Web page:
Lawmakers are lavishing attention on the food-fuel dilemma, but they, too, are getting and sending conflicting messages. In May, Sen. Kay Bailey Hutchison, a Texas Republican, called for a freeze on ethanol production at its 2008 level. She has been strongly rebuffed by Sen. Chuck Grassley and other Senate defenders of ethanol. The Senate Energy Committee has since held hearings on the matter; one guest, Prof. Joe Outlaw of Texas A&M University, noted that reducing ethanol mandates by one quarter to a half might bring corn prices down 5 to 10 percent. And today, a group of 58 members of the House of Representatives sent a letter to the Environmental Protection Agency, which is reviewing ethanol policy, in which it advocated that the United States "rapidly transition away from biofuels that draw down our food supply."

How will this affect consumers? Since the flood damage has not been fully assessed, it is hard to say, but two main points can be made. First, the price of food in the United States is primarily dependent upon fuel, marketing, and processing costs, not on the daily fluctuations of the commodity markets. Higher corn prices may nudge costs upward, but only so much. Second, some food prices will rise more than others. The cost of an ear of corn, since it is not processed, will jump more than Corn Flakes. Meat prices will also be volatile. Since corn-based feed is so expensive, many livestock farmers are in debt and trying to "liquidate" their stocks. That means that meat prices might drop temporarily and climb in the fall.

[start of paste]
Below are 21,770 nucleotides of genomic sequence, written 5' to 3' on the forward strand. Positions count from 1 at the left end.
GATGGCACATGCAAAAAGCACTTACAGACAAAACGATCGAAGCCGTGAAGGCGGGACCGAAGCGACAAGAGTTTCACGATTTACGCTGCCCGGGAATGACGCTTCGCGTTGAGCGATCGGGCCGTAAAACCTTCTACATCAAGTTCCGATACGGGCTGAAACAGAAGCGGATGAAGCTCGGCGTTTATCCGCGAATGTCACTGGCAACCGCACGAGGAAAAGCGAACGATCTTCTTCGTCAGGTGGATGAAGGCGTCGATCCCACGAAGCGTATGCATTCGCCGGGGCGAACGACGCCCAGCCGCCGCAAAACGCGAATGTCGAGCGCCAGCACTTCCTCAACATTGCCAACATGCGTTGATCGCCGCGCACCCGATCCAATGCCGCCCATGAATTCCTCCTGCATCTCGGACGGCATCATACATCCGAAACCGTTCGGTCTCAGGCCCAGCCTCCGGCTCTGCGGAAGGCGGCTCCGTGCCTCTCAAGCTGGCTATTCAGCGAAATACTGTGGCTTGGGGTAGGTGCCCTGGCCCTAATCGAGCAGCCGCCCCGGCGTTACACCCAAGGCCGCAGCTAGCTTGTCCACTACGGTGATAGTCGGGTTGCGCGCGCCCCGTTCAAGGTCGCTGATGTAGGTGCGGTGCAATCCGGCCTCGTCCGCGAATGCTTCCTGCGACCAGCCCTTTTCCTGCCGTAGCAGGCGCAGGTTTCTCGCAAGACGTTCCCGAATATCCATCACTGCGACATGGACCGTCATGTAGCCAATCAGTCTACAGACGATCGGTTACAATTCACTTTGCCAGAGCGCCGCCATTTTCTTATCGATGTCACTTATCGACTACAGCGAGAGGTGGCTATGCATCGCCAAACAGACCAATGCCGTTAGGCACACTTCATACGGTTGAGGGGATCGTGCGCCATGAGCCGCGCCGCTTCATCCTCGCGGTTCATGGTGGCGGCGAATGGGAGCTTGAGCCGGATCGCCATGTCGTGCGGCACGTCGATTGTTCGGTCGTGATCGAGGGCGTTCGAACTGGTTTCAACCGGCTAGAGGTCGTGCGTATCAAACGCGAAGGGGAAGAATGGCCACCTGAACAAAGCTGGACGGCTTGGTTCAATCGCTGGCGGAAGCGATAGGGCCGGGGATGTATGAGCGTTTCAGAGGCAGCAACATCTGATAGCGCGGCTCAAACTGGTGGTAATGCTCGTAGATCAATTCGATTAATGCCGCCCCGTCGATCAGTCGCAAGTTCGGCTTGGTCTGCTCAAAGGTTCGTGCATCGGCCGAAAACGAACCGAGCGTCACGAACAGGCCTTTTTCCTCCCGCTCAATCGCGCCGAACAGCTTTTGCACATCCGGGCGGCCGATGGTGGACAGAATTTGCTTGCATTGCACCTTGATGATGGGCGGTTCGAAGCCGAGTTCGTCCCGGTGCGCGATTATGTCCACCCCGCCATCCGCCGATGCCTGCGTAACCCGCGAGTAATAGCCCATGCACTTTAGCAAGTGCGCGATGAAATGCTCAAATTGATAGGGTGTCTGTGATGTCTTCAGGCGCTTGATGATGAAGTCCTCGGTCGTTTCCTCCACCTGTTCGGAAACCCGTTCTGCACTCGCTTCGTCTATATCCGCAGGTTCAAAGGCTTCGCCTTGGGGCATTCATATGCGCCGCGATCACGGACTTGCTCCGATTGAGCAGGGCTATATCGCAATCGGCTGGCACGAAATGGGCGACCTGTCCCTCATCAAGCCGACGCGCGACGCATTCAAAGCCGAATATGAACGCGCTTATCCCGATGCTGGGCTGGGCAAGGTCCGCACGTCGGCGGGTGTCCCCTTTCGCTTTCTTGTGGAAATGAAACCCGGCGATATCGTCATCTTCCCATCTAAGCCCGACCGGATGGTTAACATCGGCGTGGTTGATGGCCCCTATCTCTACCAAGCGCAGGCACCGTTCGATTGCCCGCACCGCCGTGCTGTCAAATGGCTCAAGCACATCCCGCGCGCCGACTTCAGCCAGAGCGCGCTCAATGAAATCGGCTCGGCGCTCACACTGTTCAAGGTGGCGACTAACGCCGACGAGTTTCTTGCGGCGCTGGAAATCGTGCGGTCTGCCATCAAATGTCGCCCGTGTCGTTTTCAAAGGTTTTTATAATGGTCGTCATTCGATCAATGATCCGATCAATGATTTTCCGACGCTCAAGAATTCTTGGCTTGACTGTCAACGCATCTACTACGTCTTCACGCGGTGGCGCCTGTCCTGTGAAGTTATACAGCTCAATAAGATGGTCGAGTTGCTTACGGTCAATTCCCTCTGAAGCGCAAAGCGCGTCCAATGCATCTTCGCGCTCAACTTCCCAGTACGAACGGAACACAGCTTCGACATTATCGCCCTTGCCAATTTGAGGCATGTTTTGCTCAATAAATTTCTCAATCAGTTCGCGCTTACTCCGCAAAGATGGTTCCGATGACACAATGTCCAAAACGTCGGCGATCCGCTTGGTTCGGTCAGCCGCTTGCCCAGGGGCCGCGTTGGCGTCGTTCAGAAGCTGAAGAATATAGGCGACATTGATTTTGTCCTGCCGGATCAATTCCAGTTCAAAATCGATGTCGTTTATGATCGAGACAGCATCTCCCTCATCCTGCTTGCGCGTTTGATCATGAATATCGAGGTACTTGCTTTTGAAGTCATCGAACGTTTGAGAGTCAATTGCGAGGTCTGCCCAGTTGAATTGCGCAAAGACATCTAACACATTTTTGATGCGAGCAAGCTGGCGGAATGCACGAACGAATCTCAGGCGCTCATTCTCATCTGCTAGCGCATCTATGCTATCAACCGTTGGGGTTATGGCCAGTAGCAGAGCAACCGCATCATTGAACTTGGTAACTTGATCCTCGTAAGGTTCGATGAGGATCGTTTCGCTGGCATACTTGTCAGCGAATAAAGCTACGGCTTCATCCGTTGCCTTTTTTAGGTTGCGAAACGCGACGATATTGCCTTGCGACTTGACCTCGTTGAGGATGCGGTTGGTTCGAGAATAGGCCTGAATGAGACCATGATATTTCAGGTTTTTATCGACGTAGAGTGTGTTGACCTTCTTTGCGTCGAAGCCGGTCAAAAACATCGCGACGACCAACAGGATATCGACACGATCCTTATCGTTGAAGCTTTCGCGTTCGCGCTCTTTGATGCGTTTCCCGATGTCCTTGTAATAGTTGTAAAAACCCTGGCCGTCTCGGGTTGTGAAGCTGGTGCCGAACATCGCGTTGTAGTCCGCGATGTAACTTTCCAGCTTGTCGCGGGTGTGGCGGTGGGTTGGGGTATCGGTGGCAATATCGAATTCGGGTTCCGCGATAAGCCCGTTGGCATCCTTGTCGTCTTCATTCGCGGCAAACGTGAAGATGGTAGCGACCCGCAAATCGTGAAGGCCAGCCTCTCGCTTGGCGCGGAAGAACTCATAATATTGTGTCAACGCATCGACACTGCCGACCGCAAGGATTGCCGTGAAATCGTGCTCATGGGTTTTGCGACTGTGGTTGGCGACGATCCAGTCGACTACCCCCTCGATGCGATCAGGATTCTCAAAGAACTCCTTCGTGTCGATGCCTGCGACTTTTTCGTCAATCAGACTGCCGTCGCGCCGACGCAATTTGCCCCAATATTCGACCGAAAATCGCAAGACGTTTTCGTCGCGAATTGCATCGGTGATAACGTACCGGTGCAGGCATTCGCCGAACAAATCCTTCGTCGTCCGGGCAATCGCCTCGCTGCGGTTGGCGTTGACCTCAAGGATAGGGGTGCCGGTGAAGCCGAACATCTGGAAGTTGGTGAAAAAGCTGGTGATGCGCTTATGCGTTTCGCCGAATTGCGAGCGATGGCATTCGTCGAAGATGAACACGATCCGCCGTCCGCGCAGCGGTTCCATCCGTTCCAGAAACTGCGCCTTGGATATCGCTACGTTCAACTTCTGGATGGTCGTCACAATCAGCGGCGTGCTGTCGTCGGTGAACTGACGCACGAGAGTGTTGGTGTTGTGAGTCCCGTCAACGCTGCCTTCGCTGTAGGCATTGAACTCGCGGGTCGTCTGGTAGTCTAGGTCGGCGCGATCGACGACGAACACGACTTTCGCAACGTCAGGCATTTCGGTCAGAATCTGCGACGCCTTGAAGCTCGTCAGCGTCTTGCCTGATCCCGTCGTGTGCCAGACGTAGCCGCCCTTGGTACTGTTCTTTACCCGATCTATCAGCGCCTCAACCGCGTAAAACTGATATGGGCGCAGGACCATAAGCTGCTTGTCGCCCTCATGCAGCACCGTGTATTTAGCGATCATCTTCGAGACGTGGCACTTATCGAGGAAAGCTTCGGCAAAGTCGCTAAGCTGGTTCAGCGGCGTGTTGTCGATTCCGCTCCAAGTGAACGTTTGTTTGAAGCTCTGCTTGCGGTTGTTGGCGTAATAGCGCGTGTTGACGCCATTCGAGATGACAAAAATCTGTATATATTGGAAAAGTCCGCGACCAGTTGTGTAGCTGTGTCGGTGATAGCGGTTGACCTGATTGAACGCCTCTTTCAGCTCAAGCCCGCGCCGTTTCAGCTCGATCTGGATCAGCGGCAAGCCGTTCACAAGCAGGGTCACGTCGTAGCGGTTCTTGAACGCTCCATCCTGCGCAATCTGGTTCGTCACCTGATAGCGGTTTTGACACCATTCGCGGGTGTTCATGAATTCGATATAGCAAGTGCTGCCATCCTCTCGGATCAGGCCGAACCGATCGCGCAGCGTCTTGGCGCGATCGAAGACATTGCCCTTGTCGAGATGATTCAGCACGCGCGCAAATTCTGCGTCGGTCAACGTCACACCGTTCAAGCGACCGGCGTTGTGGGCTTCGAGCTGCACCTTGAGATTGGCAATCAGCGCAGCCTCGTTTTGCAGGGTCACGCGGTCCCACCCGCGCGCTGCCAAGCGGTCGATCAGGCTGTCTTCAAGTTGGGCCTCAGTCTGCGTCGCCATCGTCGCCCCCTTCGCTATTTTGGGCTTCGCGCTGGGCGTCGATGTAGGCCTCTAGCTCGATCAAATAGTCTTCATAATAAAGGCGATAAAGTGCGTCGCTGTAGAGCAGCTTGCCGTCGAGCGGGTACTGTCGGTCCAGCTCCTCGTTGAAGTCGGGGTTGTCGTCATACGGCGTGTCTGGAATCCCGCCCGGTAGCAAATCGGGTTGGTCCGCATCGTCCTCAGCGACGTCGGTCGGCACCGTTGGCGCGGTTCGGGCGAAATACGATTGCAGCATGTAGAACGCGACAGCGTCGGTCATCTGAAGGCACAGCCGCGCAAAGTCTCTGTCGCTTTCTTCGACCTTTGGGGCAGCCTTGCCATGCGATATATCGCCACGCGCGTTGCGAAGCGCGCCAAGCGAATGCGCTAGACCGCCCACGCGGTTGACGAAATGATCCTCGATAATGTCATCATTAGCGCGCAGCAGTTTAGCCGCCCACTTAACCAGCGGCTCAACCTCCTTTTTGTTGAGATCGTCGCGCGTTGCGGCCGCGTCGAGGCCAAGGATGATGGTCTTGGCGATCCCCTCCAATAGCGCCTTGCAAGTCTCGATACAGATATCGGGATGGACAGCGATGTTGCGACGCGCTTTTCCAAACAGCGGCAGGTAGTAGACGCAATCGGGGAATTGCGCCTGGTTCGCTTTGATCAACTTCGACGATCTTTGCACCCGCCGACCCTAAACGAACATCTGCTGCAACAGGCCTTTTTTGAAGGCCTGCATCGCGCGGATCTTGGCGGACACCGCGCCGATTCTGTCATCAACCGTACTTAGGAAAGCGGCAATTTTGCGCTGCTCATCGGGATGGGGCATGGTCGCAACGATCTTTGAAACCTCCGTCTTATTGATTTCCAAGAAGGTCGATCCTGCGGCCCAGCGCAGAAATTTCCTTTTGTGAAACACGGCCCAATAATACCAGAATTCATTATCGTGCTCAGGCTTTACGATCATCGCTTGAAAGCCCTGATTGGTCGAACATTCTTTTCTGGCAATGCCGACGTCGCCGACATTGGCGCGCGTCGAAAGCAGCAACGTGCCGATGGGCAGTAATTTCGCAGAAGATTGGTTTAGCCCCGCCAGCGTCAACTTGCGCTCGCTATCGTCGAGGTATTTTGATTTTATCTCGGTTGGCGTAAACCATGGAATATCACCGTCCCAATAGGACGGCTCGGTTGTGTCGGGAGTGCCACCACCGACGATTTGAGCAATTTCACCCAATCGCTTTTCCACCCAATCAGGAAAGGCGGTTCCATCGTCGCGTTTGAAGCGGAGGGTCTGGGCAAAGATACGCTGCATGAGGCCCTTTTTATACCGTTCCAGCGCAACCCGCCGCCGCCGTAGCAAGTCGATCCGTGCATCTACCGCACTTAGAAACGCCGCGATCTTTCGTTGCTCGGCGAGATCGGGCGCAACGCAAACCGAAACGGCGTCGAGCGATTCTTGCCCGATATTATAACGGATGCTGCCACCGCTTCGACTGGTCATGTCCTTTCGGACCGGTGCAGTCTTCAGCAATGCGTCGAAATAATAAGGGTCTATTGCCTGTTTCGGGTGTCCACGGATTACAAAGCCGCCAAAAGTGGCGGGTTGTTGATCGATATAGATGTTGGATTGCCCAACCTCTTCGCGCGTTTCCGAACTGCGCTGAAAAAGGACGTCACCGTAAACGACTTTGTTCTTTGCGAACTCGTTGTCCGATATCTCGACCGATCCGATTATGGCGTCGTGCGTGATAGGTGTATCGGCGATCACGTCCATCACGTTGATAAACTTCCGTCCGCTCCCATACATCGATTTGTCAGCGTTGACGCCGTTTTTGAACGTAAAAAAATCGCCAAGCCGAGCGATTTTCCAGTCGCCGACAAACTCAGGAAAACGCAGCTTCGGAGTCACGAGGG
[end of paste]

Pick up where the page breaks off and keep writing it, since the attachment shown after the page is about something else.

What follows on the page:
By Kent Garber